• apps.additional - additional files, whether ember files outside of the namespace (like common components), or non-ember files inside or outside the namespace, to include in the namespace manifest file. Paths are relative to the namespace. Use ../ paths to include files/folders outside the namespace. In the default config, router is an additional file. This would pick up a router.js sitting in the root of your namespace.
  • apps.exclude - array of strings or regexes that match files to not include in this manifest. Strings are paths that can be relative to the namespace or absolute.
  • apps.manifestFile - The name of the manifest file to output. .js is assumed. Path is relative to namespace.
  • emberDirs - Ember directories that contain files to include in a manifest file. Any files in these directories or in subdirectories of these directories within a namespace will be required in the manifest file.

Example Config

emberModuleImport: {
  apps: [
    {
      namespace: "user-app",
      additional: ["../common/components"],
      manifestFile: "user-modules"
    },
    {
      namespace: "search-app",
      additional: ["../common/components"],
      manifestFile: "search-modules"
    }
  ]
}

In this config two applications, namespaced at user-app and search-app, exist in the same project, and they both share some common components at ../common/components. Each has a manifest file (required) that will be deposited at the root of the namespace. Give the above config, the expected project layout would resemble the below.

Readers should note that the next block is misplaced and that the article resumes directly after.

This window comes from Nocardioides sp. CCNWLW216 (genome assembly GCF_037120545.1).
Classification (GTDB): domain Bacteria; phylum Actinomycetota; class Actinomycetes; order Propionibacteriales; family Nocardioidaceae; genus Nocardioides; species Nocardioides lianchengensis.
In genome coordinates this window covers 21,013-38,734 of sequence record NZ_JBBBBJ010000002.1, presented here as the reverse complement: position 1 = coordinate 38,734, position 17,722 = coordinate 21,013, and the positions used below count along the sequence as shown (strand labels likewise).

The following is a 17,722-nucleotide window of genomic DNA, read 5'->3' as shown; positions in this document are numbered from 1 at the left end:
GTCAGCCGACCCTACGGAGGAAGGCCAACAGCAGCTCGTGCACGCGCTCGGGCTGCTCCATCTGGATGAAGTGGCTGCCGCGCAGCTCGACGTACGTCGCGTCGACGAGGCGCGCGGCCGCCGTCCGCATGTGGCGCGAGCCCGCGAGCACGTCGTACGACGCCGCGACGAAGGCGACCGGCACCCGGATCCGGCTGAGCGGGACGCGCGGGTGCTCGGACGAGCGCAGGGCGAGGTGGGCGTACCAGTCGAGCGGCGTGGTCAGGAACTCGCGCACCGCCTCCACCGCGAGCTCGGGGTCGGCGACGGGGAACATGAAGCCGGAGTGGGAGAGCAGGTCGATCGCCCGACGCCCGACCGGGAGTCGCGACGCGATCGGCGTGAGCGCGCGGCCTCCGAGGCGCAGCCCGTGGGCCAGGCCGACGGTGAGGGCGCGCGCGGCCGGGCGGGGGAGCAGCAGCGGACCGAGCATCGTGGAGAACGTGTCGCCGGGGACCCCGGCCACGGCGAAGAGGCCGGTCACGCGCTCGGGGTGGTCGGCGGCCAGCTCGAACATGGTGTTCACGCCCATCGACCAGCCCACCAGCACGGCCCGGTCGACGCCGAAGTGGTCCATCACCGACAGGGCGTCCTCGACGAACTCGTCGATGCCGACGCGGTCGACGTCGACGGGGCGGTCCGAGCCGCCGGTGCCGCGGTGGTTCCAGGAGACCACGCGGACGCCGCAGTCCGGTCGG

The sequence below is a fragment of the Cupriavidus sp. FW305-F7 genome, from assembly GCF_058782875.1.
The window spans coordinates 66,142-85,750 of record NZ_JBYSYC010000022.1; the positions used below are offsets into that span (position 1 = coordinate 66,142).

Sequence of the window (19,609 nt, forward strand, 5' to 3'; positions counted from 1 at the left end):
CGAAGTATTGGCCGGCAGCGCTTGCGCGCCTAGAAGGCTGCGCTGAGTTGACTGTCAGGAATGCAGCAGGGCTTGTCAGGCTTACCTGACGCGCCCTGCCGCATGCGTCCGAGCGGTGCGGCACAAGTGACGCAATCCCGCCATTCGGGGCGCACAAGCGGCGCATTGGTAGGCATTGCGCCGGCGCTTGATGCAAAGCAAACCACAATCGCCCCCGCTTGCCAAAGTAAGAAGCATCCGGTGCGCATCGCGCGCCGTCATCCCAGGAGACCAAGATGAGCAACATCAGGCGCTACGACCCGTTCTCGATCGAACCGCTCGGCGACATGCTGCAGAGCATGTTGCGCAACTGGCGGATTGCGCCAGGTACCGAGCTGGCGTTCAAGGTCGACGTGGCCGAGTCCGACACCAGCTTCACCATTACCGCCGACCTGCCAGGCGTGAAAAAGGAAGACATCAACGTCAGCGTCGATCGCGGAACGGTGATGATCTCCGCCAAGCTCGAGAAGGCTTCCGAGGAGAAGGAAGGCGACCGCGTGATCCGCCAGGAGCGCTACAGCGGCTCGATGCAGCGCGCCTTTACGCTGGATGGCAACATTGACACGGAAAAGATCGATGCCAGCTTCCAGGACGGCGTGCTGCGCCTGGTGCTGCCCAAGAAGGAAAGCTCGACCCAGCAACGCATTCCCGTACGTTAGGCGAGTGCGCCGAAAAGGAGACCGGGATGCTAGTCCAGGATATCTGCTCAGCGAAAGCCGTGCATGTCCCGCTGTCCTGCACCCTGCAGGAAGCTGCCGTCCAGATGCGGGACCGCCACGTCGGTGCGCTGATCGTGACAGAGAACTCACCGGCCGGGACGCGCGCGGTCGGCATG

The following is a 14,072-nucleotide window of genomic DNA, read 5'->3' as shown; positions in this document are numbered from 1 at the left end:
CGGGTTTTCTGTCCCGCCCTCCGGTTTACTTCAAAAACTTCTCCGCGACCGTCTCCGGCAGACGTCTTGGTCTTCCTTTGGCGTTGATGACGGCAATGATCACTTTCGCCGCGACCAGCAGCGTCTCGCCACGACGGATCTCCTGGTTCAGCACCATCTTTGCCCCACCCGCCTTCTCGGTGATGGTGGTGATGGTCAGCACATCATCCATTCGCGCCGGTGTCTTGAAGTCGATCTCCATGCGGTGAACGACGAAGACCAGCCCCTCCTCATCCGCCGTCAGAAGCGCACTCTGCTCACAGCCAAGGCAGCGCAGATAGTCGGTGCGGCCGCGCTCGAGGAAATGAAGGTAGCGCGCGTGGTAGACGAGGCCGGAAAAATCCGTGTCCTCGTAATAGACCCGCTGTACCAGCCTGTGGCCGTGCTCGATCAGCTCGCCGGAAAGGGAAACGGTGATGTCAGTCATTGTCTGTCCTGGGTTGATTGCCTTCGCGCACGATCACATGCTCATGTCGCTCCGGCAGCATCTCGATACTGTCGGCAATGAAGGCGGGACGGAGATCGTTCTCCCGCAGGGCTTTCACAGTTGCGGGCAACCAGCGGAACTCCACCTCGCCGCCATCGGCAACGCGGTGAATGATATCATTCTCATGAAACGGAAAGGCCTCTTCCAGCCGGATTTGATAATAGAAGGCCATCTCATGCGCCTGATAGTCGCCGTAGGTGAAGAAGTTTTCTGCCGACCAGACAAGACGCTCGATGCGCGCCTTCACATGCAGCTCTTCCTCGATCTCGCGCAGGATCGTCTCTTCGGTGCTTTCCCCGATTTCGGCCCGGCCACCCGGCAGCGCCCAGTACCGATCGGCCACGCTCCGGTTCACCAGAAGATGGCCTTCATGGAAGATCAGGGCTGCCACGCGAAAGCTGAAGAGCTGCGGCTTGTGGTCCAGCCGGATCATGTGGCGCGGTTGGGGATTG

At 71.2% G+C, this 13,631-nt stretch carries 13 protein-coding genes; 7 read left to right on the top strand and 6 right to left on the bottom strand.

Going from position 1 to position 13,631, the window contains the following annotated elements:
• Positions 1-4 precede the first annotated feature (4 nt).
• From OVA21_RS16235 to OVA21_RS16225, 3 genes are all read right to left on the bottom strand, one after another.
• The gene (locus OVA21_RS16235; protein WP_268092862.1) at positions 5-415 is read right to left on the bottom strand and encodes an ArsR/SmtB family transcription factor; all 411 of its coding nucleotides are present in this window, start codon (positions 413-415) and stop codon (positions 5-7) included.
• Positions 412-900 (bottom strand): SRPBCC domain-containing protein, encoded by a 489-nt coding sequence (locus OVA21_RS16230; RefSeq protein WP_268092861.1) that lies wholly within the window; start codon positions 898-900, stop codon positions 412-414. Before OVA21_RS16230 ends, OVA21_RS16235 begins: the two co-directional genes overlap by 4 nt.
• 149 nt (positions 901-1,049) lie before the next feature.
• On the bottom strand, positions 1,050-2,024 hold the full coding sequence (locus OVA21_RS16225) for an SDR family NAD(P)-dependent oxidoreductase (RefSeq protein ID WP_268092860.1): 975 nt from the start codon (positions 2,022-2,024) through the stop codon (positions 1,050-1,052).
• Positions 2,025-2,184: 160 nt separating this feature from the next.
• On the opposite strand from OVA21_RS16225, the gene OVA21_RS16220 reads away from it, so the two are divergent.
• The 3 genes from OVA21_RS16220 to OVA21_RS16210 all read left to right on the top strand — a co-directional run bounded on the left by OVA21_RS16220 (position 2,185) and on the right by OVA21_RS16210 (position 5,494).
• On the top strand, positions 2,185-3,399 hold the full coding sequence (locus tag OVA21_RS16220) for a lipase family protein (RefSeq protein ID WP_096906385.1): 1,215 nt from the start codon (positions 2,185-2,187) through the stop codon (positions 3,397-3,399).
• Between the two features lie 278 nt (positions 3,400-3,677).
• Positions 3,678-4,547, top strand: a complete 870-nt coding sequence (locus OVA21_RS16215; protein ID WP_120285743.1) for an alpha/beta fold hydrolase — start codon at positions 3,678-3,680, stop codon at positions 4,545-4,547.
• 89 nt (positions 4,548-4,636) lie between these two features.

/assets
  /javascripts
    /common
      /components
    /user-app
      /components
      /views
      ...
    /search-app
      /components
      /views
      ...

And the output file structure would resemble the following:

/public
  /javascripts
    /common
      /components
    /user-app
      /components
      /views
      ...
      user-modules.js
    /search-app
      /components
      /views
      ...
      search-modules.js

Example Manifest File

AMD

define( function( require ) {
  var _0 = require('./controllers/post_controller');
  var _1 = require('./helpers/helpers');
  var _2 = require('./routes/post_route');
  var _3 = require('./routes/posts_route');

  var modules = {
    PostController: _0 && (_0['default'] || _0),
    Helpers: _1 && (_1['default'] || _1),
    PostRoute: _2 && (_2['default'] || _2),
    PostsRoute: _3 && (_3['default'] || _3)
  };
  return modules;
});

CommonJS

var _0 = require('./controllers/post_controller');
var _1 = require('./helpers/helpers');
var _2 = require('./routes/post_route');
var _3 = require('./routes/posts_route');

var modules = {
  PostController: _0 && (_0['default'] || _0),
  Helpers: _1 && (_1['default'] || _1),
  PostRoute: _2 && (_2['default'] || _2),
  PostsRoute: _3 && (_3['default'] || _3)
};

module.exports = modules;

To run tests

  • git clone the repo
  • cd mimosa-ember-module-import
  • Run npm install
  • Run mimosa mod:install
  • npm test

You may get a Error: ENOTEMPTY, directory not empty error with some of the test project directories. Haven't yet been able to track that down, but if that is the only error you get, you are in good shape. But you should run the tests until you get an all clear.